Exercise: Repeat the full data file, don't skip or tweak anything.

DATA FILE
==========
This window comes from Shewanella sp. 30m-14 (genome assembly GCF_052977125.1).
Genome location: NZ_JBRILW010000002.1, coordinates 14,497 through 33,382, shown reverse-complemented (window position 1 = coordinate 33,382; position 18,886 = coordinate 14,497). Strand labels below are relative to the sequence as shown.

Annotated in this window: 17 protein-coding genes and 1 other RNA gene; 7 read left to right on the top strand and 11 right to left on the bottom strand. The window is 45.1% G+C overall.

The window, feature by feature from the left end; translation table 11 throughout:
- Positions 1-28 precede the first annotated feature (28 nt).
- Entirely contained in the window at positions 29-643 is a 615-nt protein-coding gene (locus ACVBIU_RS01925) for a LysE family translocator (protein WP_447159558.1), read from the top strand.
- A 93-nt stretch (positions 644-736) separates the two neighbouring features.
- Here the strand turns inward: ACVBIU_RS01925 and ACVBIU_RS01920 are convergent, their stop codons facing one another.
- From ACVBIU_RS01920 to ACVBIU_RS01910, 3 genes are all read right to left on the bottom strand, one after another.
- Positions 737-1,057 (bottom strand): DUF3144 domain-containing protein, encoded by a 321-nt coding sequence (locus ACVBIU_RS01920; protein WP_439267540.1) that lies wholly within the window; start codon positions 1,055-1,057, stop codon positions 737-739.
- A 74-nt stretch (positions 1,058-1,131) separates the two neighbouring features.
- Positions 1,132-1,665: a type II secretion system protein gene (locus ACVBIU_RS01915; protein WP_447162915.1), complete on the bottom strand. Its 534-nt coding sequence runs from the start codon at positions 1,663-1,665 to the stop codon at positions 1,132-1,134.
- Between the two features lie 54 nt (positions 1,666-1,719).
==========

This window comes from Shewanella sp. 30m-14 (genome assembly GCF_052977125.1).
Genome location: NZ_JBRILW010000002.1, coordinates 14,497 through 33,382, shown reverse-complemented (window position 1 = coordinate 33,382; position 18,886 = coordinate 14,497). Strand labels below are relative to the sequence as shown.

Annotated in this window: 17 protein-coding genes and 1 other RNA gene; 7 read left to right on the top strand and 11 right to left on the bottom strand. The window is 45.1% G+C overall.

The window, feature by feature from the left end; translation table 11 throughout:
- Positions 1-28 precede the first annotated feature (28 nt).
- Entirely contained in the window at positions 29-643 is a 615-nt protein-coding gene (locus ACVBIU_RS01925) for a LysE family translocator (protein WP_447159558.1), read from the top strand.
- A 93-nt stretch (positions 644-736) separates the two neighbouring features.
- Here the strand turns inward: ACVBIU_RS01925 and ACVBIU_RS01920 are convergent, their stop codons facing one another.
- From ACVBIU_RS01920 to ACVBIU_RS01910, 3 genes are all read right to left on the bottom strand, one after another.
- Positions 737-1,057 (bottom strand): DUF3144 domain-containing protein, encoded by a 321-nt coding sequence (locus ACVBIU_RS01920; protein WP_439267540.1) that lies wholly within the window; start codon positions 1,055-1,057, stop codon positions 737-739.
- A 74-nt stretch (positions 1,058-1,131) separates the two neighbouring features.
- Positions 1,132-1,665: a type II secretion system protein gene (locus ACVBIU_RS01915; protein WP_447162915.1), complete on the bottom strand. Its 534-nt coding sequence runs from the start codon at positions 1,663-1,665 to the stop codon at positions 1,132-1,134.
- Between the two features lie 54 nt (positions 1,666-1,719).